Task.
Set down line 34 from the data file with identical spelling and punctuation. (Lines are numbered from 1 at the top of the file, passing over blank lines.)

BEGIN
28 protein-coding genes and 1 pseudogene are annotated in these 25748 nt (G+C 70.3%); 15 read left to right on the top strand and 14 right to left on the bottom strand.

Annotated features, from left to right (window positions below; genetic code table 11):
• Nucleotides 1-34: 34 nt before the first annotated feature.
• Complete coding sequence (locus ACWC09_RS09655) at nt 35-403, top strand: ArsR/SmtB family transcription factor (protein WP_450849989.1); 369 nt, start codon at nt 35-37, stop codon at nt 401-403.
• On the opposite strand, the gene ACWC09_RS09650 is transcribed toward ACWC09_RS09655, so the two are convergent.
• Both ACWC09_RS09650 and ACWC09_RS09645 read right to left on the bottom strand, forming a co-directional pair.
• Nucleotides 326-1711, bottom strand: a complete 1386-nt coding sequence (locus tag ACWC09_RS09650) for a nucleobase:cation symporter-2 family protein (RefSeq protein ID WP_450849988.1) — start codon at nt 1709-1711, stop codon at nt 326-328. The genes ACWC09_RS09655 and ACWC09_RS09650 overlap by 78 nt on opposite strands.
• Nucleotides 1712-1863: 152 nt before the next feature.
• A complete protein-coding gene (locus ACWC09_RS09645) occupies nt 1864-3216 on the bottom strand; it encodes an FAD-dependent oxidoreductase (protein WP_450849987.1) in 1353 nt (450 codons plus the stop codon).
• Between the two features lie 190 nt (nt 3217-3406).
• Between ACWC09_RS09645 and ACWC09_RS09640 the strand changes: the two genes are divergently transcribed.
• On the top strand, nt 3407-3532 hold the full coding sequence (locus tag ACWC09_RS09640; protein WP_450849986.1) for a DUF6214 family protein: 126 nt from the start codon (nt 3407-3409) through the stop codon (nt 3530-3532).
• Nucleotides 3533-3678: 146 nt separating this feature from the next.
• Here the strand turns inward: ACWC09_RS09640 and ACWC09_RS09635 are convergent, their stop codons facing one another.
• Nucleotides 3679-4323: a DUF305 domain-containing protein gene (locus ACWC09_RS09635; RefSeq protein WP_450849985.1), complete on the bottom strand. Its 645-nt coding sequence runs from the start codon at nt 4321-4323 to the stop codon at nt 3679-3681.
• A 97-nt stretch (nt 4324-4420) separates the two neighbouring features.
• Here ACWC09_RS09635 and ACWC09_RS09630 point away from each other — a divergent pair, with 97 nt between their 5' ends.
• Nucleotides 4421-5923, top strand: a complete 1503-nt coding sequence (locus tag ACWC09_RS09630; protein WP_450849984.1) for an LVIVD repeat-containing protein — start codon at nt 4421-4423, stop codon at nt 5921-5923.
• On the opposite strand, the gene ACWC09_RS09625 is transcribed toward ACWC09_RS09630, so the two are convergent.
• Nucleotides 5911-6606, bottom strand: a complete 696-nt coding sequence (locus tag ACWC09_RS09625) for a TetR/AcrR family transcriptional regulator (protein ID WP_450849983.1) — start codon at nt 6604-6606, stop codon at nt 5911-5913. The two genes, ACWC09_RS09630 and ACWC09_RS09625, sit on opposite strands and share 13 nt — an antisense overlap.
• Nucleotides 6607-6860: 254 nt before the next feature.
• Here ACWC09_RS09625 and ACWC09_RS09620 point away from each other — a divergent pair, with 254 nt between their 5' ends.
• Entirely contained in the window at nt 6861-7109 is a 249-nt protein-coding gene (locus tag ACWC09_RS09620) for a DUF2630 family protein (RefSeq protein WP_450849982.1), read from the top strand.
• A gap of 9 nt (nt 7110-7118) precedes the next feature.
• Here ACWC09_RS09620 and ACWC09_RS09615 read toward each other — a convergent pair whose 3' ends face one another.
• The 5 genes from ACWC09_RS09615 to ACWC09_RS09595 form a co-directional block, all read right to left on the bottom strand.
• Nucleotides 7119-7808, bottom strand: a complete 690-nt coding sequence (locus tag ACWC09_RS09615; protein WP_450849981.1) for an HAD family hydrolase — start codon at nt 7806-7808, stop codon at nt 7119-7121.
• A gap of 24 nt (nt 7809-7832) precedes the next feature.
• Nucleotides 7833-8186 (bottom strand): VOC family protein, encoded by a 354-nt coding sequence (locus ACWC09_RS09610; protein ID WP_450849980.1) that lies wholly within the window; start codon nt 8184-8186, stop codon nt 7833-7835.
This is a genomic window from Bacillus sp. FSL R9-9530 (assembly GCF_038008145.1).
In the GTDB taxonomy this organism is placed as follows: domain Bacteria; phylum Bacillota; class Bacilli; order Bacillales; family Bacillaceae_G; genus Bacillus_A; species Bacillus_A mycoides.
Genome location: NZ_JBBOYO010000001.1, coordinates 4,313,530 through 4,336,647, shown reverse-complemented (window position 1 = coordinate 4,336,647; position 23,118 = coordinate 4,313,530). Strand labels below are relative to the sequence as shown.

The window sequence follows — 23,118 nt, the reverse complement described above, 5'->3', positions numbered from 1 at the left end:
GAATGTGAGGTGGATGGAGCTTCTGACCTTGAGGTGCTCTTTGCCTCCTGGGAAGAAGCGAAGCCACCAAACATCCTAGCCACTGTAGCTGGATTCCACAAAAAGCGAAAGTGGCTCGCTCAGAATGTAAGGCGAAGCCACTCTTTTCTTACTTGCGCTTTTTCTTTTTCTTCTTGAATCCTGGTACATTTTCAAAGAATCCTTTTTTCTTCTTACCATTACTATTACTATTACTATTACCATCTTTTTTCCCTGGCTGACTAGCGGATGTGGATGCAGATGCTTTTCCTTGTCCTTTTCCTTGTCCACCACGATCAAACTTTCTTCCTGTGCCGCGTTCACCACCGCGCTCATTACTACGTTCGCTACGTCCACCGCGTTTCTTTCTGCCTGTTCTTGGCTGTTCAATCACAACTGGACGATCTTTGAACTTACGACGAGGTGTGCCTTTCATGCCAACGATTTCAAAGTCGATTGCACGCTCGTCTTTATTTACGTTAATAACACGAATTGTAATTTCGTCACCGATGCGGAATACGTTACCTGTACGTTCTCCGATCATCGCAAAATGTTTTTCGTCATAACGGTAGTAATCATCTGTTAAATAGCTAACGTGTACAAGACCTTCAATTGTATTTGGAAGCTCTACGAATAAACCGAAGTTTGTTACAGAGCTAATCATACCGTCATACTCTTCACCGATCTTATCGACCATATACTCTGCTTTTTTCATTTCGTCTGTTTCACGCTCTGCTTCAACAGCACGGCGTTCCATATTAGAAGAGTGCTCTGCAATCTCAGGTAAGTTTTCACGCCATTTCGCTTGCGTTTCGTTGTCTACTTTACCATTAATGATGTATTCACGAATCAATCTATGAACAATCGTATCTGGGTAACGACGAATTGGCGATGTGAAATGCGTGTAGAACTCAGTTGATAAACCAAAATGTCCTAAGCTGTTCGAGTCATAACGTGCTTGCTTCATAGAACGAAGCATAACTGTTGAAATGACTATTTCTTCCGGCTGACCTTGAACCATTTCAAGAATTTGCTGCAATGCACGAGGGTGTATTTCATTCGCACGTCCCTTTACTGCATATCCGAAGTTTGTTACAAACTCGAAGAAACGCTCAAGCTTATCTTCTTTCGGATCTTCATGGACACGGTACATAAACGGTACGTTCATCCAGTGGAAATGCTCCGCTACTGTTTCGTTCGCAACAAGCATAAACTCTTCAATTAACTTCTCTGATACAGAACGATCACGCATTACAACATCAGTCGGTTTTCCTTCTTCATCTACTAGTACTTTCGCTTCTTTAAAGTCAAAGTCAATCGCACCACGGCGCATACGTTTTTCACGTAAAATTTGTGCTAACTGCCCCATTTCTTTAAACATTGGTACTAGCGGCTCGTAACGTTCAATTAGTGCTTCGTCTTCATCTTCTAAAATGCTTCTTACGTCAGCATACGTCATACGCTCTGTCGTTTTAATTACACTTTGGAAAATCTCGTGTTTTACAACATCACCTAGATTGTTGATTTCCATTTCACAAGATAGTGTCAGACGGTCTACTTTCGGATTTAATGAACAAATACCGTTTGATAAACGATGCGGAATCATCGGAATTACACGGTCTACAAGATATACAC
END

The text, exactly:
GAATGTGAGGTGGATGGAGCTTCTGACCTTGAGGTGCTCTTTGCCTCCTGGGAAGAAGCGAAGCCACCAAACATCCTAGCCACTGTAGCTGGATTCCACAAAAAGCGAAAGTGGCTCGCTCAGAATGTAAGGCGAAGCCACTCTTTTCTTACTTGCGCTTTTTCTTTTTCTTCTTGAATCCTGGTACATTTTCAAAGAATCCTTTTTTCTTCTTACCATTACTATTACTATTACTATTACCATCTTTTTTCCCTGGCTGACTAGCGGATGTGGATGCAGATGCTTTTCCTTGTCCTTTTCCTTGTCCACCACGATCAAACTTTCTTCCTGTGCCGCGTTCACCACCGCGCTCATTACTACGTTCGCTACGTCCACCGCGTTTCTTTCTGCCTGTTCTTGGCTGTTCAATCACAACTGGACGATCTTTGAACTTACGACGAGGTGTGCCTTTCATGCCAACGATTTCAAAGTCGATTGCACGCTCGTCTTTATTTACGTTAATAACACGAATTGTAATTTCGTCACCGATGCGGAATACGTTACCTGTACGTTCTCCGATCATCGCAAAATGTTTTTCGTCATAACGGTAGTAATCATCTGTTAAATAGCTAACGTGTACAAGACCTTCAATTGTATTTGGAAGCTCTACGAATAAACCGAAGTTTGTTACAGAGCTAATCATACCGTCATACTCTTCACCGATCTTATCGACCATATACTCTGCTTTTTTCATTTCGTCTGTTTCACGCTCTGCTTCAACAGCACGGCGTTCCATATTAGAAGAGTGCTCTGCAATCTCAGGTAAGTTTTCACGCCATTTCGCTTGCGTTTCGTTGTCTACTTTACCATTAATGATGTATTCACGAATCAATCTATGAACAATCGTATCTGGGTAACGACGAATTGGCGATGTGAAATGCGTGTAGAACTCAGTTGATAAACCAAAATGTCCTAAGCTGTTCGAGTCATAACGTGCTTGCTTCATAGAACGAAGCATAACTGTTGAAATGACTATTTCTTCCGGCTGACCTTGAACCATTTCAAGAATTTGCTGCAATGCACGAGGGTGTATTTCATTCGCACGTCCCTTTACTGCATATCCGAAGTTTGTTACAAACTCGAAGAAACGCTCAAGCTTATCTTCTTTCGGATCTTCATGGACACGGTACATAAACGGTACGTTCATCCAGTGGAAATGCTCCGCTACTGTTTCGTTCGCAACAAGCATAAACTCTTCAATTAACTTCTCTGATACAGAACGATCACGCATTACAACATCAGTCGGTTTTCCTTCTTCATCTACTAGTACTTTCGCTTCTTTAAAGTCAAAGTCAATCGCACCACGGCGCATACGTTTTTCACGTAAAATTTGTGCTAACTGCCCCATTTCTTTAAACATTGGTACTAGCGGCTCGTAACGTTCAATTAGTGCTTCGTCTTCATCTTCTAAAATGCTTCTTACGTCAGCATACGTCATACGCTCTGTCGTTTTAATTACACTTTGGAAAATCTCGTGTTTTACAACATCACCTAGATTGTTGATTTCCATTTCACAAGATAGTGTCAGACGGTCTACTTTCGGATTTAATGAACAAATACCGTTTGATAAACGATGCGGAATCATCGGAATTACACGGTCTACAAGATATACAC